After the European Central Bank opened its toolbox and deployed pretty much everything it had left, bar printing money, the question is if and when QE becomes a live possibility.
ECB chief Mario Draghi pointedly said at his monthly news conference that all policy options had not been exhausted.
German resistance to such a move will remain, however, and Draghi’s deputy, Vitor Constancio, has already intimated that it will take until late this year to judge whether the latest gambits have made a difference before moving onto the next stage.
Bundesbank chief Jens Weidmann is already out today saying the ECB has ventured onto new ground and that governments need to treat the move as a wake-up call to continue with economic reforms. He added that there was a risk that long-term inflation expectations could be de-anchored – ECB speak for deflation.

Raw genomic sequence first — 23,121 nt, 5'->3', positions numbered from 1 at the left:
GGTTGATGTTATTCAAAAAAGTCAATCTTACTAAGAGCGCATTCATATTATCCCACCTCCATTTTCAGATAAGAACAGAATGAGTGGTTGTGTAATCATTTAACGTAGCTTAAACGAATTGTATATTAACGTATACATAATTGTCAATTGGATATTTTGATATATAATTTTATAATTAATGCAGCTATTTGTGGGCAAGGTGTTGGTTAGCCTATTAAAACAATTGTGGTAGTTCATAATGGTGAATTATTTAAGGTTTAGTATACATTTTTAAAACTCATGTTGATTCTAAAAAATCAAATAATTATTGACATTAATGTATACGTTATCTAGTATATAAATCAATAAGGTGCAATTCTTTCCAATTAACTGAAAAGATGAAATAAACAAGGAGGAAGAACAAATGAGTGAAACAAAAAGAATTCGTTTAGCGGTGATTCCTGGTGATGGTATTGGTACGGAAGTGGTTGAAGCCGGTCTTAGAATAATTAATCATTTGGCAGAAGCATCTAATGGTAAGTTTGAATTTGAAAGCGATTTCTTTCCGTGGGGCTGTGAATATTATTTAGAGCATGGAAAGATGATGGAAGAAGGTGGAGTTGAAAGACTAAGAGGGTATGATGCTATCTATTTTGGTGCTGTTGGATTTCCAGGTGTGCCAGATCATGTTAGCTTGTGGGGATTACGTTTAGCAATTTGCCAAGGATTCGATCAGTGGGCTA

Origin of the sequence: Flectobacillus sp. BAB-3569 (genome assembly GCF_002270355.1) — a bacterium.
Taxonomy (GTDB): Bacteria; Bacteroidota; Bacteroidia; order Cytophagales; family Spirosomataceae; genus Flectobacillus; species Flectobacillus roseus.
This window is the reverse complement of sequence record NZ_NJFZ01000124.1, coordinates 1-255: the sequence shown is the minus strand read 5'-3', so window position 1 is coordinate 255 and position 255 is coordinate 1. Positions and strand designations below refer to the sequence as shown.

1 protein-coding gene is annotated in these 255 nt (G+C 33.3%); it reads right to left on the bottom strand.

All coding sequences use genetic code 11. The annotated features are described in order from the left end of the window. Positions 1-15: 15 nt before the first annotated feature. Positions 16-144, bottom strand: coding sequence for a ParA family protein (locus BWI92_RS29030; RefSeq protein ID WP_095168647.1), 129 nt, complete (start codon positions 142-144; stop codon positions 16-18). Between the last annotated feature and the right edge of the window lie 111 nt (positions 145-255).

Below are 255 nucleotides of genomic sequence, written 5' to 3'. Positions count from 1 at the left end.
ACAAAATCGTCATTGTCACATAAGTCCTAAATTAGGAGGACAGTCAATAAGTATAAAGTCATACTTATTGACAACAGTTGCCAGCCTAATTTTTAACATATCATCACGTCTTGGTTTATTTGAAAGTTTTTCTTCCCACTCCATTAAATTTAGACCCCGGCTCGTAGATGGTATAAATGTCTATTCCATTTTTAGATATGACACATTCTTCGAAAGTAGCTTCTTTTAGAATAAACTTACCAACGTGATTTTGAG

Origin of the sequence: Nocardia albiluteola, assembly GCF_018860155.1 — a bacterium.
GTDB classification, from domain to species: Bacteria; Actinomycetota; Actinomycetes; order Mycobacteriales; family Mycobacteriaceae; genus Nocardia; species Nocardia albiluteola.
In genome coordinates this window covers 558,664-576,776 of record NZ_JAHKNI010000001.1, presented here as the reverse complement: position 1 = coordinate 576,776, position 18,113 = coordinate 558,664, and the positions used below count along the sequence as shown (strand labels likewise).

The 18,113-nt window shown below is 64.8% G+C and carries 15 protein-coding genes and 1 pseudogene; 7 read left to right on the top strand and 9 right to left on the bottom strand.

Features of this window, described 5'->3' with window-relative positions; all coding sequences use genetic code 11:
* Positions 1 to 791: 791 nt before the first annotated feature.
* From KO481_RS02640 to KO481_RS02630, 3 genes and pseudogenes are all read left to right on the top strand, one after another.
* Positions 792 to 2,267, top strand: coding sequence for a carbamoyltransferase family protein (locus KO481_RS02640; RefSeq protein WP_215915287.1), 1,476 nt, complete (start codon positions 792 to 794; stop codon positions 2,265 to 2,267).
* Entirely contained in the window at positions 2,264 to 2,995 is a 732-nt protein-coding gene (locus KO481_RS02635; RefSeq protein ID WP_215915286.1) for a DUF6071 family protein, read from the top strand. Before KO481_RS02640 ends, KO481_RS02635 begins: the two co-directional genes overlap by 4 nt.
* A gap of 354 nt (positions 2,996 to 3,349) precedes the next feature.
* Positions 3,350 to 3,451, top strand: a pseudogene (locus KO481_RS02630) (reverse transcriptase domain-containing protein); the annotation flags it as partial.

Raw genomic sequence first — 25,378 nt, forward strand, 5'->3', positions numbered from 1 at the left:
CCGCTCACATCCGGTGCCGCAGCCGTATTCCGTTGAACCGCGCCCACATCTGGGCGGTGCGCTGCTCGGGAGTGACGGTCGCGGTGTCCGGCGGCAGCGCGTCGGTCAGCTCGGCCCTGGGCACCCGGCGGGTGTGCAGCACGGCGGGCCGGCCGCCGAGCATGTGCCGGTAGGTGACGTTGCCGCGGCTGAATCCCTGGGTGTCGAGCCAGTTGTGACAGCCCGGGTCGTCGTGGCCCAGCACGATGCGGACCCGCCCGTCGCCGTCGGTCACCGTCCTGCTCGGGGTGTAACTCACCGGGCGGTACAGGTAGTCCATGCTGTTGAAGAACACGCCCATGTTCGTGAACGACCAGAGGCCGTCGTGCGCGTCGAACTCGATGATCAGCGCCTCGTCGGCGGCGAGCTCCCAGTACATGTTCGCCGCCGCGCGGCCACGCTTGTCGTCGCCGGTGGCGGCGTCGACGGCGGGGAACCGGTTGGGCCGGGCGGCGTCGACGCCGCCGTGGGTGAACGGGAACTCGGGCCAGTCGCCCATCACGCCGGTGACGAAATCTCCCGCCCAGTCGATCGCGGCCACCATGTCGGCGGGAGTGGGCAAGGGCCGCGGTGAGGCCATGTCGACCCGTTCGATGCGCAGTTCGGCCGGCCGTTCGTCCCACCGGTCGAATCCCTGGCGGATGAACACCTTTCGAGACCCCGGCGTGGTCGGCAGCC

ECB policymakers Benoit Coeure and Yves Mersch, who can be reasonably said to represent differing ends of ECB opinion, both speak later today as does Finnish central bank chief Erkki Liikanen.
One to ponder: By no longer offsetting the government bonds the ECB bought back during the debt crisis by taking in an equivalent amount in bank deposits each week - non-sterilisation in central bank jargon – has Draghi essentially crossed the Rubicon in terms of creating money and does that mean the philosophical objections to full-on QE have been surmounted?